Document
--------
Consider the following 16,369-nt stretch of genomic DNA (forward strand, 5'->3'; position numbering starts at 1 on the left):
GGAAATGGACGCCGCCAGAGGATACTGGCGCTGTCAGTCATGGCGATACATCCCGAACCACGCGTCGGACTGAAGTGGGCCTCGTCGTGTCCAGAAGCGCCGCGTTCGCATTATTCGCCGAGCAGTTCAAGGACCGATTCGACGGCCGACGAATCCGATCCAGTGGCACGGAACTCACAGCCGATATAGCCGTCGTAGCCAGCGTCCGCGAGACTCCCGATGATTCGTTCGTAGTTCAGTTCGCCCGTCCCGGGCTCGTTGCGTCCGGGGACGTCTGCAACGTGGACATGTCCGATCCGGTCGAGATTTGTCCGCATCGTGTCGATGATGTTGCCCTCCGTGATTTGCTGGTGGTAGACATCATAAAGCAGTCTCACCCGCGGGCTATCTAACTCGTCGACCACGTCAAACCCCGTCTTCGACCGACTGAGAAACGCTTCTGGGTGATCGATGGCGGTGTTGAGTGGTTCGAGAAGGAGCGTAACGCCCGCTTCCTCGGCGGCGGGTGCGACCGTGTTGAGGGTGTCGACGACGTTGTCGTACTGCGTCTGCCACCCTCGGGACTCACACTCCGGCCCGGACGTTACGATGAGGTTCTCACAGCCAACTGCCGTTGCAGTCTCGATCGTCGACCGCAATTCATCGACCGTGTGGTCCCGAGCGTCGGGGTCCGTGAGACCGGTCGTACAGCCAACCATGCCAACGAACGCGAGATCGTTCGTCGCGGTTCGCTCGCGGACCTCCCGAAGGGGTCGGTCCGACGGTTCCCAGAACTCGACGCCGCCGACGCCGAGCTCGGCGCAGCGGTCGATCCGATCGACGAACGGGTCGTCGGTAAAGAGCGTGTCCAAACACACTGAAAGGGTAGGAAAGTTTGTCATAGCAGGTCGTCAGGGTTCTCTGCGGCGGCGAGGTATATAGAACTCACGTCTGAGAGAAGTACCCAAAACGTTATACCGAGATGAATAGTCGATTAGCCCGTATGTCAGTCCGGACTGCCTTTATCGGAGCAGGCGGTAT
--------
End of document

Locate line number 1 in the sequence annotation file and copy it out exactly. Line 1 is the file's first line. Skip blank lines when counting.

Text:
Consider the following 16,369-nt stretch of genomic DNA (forward strand, 5'->3'; position numbering starts at 1 on the left):